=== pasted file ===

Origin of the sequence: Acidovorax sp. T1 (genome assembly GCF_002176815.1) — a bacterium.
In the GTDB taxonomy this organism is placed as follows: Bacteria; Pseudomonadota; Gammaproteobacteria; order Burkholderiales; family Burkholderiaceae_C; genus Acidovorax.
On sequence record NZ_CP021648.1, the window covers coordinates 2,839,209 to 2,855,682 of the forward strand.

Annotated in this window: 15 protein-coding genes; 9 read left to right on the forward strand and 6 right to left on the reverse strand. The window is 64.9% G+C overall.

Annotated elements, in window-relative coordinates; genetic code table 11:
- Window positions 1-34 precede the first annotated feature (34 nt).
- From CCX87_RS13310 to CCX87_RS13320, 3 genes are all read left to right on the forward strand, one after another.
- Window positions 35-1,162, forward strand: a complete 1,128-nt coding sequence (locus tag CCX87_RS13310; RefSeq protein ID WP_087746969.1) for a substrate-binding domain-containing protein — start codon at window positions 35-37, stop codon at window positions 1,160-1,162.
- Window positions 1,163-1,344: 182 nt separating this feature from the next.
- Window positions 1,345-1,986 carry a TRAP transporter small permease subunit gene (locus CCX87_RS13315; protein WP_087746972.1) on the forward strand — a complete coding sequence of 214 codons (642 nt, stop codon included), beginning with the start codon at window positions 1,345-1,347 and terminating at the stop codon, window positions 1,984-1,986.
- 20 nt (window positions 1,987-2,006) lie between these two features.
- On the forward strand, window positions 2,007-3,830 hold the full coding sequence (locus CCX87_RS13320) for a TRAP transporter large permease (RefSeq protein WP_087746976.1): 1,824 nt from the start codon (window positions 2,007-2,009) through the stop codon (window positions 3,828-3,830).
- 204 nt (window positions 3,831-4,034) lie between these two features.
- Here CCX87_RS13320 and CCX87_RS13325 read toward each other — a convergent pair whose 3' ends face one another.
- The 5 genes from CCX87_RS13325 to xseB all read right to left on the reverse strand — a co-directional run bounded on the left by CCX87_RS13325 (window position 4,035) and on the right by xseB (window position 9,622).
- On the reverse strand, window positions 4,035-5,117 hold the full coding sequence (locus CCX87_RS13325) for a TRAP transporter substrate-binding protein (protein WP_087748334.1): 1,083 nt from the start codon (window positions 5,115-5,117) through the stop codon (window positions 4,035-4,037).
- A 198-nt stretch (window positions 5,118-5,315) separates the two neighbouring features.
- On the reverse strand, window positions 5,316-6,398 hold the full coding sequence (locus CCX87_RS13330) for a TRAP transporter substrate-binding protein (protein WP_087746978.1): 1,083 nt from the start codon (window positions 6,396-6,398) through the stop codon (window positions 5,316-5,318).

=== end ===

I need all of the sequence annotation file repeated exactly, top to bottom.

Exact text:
Origin of the sequence: Acidovorax sp. T1 (genome assembly GCF_002176815.1) — a bacterium.
In the GTDB taxonomy this organism is placed as follows: Bacteria; Pseudomonadota; Gammaproteobacteria; order Burkholderiales; family Burkholderiaceae_C; genus Acidovorax.
On sequence record NZ_CP021648.1, the window covers coordinates 2,839,209 to 2,855,682 of the forward strand.

Annotated in this window: 15 protein-coding genes; 9 read left to right on the forward strand and 6 right to left on the reverse strand. The window is 64.9% G+C overall.

Annotated elements, in window-relative coordinates; genetic code table 11:
- Window positions 1-34 precede the first annotated feature (34 nt).
- From CCX87_RS13310 to CCX87_RS13320, 3 genes are all read left to right on the forward strand, one after another.
- Window positions 35-1,162, forward strand: a complete 1,128-nt coding sequence (locus tag CCX87_RS13310; RefSeq protein ID WP_087746969.1) for a substrate-binding domain-containing protein — start codon at window positions 35-37, stop codon at window positions 1,160-1,162.
- Window positions 1,163-1,344: 182 nt separating this feature from the next.
- Window positions 1,345-1,986 carry a TRAP transporter small permease subunit gene (locus CCX87_RS13315; protein WP_087746972.1) on the forward strand — a complete coding sequence of 214 codons (642 nt, stop codon included), beginning with the start codon at window positions 1,345-1,347 and terminating at the stop codon, window positions 1,984-1,986.
- 20 nt (window positions 1,987-2,006) lie between these two features.
- On the forward strand, window positions 2,007-3,830 hold the full coding sequence (locus CCX87_RS13320) for a TRAP transporter large permease (RefSeq protein WP_087746976.1): 1,824 nt from the start codon (window positions 2,007-2,009) through the stop codon (window positions 3,828-3,830).
- 204 nt (window positions 3,831-4,034) lie between these two features.
- Here CCX87_RS13320 and CCX87_RS13325 read toward each other — a convergent pair whose 3' ends face one another.
- The 5 genes from CCX87_RS13325 to xseB all read right to left on the reverse strand — a co-directional run bounded on the left by CCX87_RS13325 (window position 4,035) and on the right by xseB (window position 9,622).
- On the reverse strand, window positions 4,035-5,117 hold the full coding sequence (locus CCX87_RS13325) for a TRAP transporter substrate-binding protein (protein WP_087748334.1): 1,083 nt from the start codon (window positions 5,115-5,117) through the stop codon (window positions 4,035-4,037).
- A 198-nt stretch (window positions 5,118-5,315) separates the two neighbouring features.
- On the reverse strand, window positions 5,316-6,398 hold the full coding sequence (locus CCX87_RS13330) for a TRAP transporter substrate-binding protein (protein WP_087746978.1): 1,083 nt from the start codon (window positions 6,396-6,398) through the stop codon (window positions 5,316-5,318).